Foreign firms concerned over Party building

By Chen Qingqing Source:Global Times Published: 2017/11/29 21:33:39

No evidence of interference in management: experts


Chinese and German national flags flutter at the German Centre Taicang in Taicang, East China's Jiangsu Province, in June 2016. Photo: IC





Foreign firms have to learn the rules of doing business in China and should not ideologize corporate activities, as long as the development of branches of the Communist Party of China (CPC) does not interfere with their business management, experts said on Wednesday.

The comments came in response to a recent statement published by the German Chamber of Commerce in China on its website. The chamber claimed that they have received reports about attempts by the CPC to strengthen their influence in wholly German-owned ventures in China.

"We do not believe that foreign-owned companies should be required to promote the development of any political party within company structures," noted the statement, which was published on November 24. And if the attempts continue to influence foreign-owned firms, the companies are likely to consider retreating from the Chinese market, it said.

According to Article 19 of the Company Law of China, the establishment of CPC branches in a firm is permissible as long as at least three Party members decide to form a cell, the chamber noted. And this law applies to Chinese State-owned enterprises (SOEs), Chinese-foreign joint ventures (JVs), and wholly owned foreign enterprises.

The European Union Chamber of Commerce in China also released a similar statement on November 3, saying that there have been some cases in which SOE partners in JVs have proposed that the Party organization should be formalized within the governance structure of the JV, and that the articles of association of the JV should be revised to give the Party organization a governance and decision-making role.

"This development is of great concern to foreign JV partners as it significantly changes the governance of the JV and undermines the authority of the JV board," the statement noted.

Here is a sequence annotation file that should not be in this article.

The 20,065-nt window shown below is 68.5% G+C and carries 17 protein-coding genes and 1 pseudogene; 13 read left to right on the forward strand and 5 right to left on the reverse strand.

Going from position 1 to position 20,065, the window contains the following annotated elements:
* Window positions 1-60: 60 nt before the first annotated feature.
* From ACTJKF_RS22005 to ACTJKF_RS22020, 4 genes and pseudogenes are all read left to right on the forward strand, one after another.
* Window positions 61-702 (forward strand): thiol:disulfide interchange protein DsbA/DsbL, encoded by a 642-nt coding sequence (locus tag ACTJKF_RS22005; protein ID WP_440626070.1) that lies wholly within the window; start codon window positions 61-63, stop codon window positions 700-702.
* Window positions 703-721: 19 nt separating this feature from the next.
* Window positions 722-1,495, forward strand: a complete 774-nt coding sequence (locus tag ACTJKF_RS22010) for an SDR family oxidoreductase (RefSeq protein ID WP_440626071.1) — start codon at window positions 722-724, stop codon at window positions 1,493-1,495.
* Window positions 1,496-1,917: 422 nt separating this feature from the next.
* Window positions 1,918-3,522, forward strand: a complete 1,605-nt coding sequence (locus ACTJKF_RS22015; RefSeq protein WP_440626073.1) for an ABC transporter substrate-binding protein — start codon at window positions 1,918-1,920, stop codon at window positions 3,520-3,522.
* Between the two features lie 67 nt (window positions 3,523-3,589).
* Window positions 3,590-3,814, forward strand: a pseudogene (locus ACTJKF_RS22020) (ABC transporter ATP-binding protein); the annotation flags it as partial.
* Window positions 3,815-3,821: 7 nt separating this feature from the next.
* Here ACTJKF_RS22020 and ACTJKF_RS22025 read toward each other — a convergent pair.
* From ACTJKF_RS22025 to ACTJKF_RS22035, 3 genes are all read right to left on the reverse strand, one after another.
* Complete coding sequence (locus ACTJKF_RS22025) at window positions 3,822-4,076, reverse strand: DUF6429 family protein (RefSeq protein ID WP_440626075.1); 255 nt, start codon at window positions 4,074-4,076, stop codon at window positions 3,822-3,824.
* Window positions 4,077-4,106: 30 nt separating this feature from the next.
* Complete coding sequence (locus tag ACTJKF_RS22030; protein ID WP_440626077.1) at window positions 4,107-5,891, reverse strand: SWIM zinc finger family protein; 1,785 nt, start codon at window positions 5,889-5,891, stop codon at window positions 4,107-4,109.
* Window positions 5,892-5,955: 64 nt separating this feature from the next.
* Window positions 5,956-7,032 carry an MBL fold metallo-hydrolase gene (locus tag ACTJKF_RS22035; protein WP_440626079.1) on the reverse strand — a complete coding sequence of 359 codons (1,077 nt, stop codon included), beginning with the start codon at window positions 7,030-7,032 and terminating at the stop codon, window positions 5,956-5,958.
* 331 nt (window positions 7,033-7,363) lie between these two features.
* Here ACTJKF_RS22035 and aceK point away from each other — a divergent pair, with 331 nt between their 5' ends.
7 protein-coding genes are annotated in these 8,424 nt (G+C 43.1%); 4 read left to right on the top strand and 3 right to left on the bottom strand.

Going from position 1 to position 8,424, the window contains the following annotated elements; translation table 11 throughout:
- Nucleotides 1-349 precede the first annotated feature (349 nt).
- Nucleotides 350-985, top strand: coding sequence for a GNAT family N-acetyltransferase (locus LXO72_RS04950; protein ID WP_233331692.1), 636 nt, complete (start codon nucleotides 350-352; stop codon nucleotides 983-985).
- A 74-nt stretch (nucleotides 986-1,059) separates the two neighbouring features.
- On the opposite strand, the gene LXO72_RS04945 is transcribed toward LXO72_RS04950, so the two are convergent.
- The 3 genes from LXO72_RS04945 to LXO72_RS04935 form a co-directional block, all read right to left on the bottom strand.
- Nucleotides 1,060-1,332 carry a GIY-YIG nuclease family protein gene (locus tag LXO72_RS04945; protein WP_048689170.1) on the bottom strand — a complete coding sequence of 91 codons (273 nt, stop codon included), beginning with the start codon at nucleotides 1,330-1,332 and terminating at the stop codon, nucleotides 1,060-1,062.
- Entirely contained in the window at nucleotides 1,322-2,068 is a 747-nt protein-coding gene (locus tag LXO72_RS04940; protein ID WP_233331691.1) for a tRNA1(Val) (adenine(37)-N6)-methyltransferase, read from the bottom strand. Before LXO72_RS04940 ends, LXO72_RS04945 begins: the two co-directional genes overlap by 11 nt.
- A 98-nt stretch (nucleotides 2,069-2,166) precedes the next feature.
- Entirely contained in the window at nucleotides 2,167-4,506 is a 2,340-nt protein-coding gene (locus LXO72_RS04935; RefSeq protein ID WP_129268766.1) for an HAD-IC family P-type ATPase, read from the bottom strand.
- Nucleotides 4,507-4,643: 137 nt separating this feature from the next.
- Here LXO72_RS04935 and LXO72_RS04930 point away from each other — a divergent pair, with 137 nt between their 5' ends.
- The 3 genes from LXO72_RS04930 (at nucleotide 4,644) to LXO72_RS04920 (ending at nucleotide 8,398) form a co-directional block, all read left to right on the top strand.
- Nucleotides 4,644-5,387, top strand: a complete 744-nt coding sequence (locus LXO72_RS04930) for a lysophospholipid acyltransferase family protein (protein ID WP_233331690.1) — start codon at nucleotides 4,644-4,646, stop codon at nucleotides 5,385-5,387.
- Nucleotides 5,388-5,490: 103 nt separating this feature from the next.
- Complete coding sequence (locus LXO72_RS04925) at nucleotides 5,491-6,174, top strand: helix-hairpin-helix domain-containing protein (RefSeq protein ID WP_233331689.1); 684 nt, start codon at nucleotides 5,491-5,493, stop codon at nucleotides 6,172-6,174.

But it said it was not aware of any legal development that provides a basis for changing the corporate governance arrangements in JVs in this manner.

Foreign companies investing in China may have some misunderstanding concerning the development of Party branches, experts noted.

"When you are in Rome, do as the Romans do. Foreign investors should respect local rules and regulations in China," Chen Fengying, an expert at the China Institutes of Contemporary International Relations, told the Global Times on Wednesday.

"It should be clear that corporate management and the Party organization are totally separate. Party branches are not labor unions," she said.

When Chinese companies invest overseas, they should not meddle in the beliefs of their foreign staff members, Bai Ming, a research fellow at the Chinese Academy of International Trade and Economic Cooperation, told the Global Times on Wednesday. "And foreign investors in China need not raise their eyebrows about the Party branches here," he said.

As of the end of 2016, there were a total of 106,000 foreign-backed firms in China, within which 70 percent have set up Party cells, Qi Yu, deputy head of the Organization Department of the CPC Central Committee, told a press conference during the 19th CPC National Congress on October 19. The Party members have played active roles in helping with understanding of policies in China and solving labor disputes, Qi was quoted as saying in media reports. 

Strengthened Party cells

"Some foreign investors in China see this matter with prejudice. We have not seen any cases showing that Party organizations within foreign companies have got involved in corporate governance or decision-making processes," Zhuang Deshui, deputy director of the Research Center for Government Integrity-Building at Peking University, told the Global Times on Wednesday.

In line with China's Company Law, the Party cells have always existed within companies, not only SOEs but also foreign firms, Zhuang said.

Strengthening Party building is a requirement in the revised constitution of the CPC, Chen said. "It's a requirement for Party members, not for the foreign companies," she said.

Some foreign firms may be treated differently in the country compared to decades ago, but "concerns over Party building should not become an excuse for them to make industrial transfers," Zhuang noted, adding that the firms should not "ideologize business activities."

From January to October, the total foreign investment in China increased by 1.9 percent year-on-year to 678.7 billion yuan ($102.8 billion), the Ministry of Commerce said on November 14.



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